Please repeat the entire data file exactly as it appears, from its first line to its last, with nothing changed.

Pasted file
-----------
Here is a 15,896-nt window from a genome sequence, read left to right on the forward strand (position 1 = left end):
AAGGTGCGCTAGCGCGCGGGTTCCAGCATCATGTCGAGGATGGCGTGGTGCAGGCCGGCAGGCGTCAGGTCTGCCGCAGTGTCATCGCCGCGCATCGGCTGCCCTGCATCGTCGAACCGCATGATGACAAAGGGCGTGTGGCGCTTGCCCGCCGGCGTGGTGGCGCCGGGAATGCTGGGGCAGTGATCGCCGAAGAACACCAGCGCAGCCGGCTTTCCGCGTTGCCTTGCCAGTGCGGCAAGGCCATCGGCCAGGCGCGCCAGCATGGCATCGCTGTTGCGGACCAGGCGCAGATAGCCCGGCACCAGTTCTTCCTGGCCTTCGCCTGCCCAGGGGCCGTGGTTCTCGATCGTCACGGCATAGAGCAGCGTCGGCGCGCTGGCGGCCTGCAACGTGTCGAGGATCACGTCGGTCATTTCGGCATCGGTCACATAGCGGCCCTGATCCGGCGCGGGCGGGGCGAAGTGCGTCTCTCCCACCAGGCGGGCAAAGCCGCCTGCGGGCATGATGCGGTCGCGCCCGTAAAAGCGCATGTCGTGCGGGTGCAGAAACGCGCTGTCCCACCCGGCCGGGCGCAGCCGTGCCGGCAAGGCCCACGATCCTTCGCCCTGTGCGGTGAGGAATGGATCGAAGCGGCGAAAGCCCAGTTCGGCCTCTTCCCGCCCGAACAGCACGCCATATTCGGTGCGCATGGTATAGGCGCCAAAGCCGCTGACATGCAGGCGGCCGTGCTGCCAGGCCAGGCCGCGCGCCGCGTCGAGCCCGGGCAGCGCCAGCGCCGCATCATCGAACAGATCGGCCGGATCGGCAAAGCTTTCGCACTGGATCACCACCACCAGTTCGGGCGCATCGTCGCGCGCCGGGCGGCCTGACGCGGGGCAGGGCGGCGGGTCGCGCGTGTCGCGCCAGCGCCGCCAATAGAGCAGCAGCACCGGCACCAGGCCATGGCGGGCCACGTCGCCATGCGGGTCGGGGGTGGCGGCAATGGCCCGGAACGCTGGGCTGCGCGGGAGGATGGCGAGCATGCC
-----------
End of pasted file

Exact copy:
Here is a 15,896-nt window from a genome sequence, read left to right on the forward strand (position 1 = left end):
AAGGTGCGCTAGCGCGCGGGTTCCAGCATCATGTCGAGGATGGCGTGGTGCAGGCCGGCAGGCGTCAGGTCTGCCGCAGTGTCATCGCCGCGCATCGGCTGCCCTGCATCGTCGAACCGCATGATGACAAAGGGCGTGTGGCGCTTGCCCGCCGGCGTGGTGGCGCCGGGAATGCTGGGGCAGTGATCGCCGAAGAACACCAGCGCAGCCGGCTTTCCGCGTTGCCTTGCCAGTGCGGCAAGGCCATCGGCCAGGCGCGCCAGCATGGCATCGCTGTTGCGGACCAGGCGCAGATAGCCCGGCACCAGTTCTTCCTGGCCTTCGCCTGCCCAGGGGCCGTGGTTCTCGATCGTCACGGCATAGAGCAGCGTCGGCGCGCTGGCGGCCTGCAACGTGTCGAGGATCACGTCGGTCATTTCGGCATCGGTCACATAGCGGCCCTGATCCGGCGCGGGCGGGGCGAAGTGCGTCTCTCCCACCAGGCGGGCAAAGCCGCCTGCGGGCATGATGCGGTCGCGCCCGTAAAAGCGCATGTCGTGCGGGTGCAGAAACGCGCTGTCCCACCCGGCCGGGCGCAGCCGTGCCGGCAAGGCCCACGATCCTTCGCCCTGTGCGGTGAGGAATGGATCGAAGCGGCGAAAGCCCAGTTCGGCCTCTTCCCGCCCGAACAGCACGCCATATTCGGTGCGCATGGTATAGGCGCCAAAGCCGCTGACATGCAGGCGGCCGTGCTGCCAGGCCAGGCCGCGCGCCGCGTCGAGCCCGGGCAGCGCCAGCGCCGCATCATCGAACAGATCGGCCGGATCGGCAAAGCTTTCGCACTGGATCACCACCACCAGTTCGGGCGCATCGTCGCGCGCCGGGCGGCCTGACGCGGGGCAGGGCGGCGGGTCGCGCGTGTCGCGCCAGCGCCGCCAATAGAGCAGCAGCACCGGCACCAGGCCATGGCGGGCCACGTCGCCATGCGGGTCGGGGGTGGCGGCAATGGCCCGGAACGCTGGGCTGCGCGGGAGGATGGCGAGCATGCC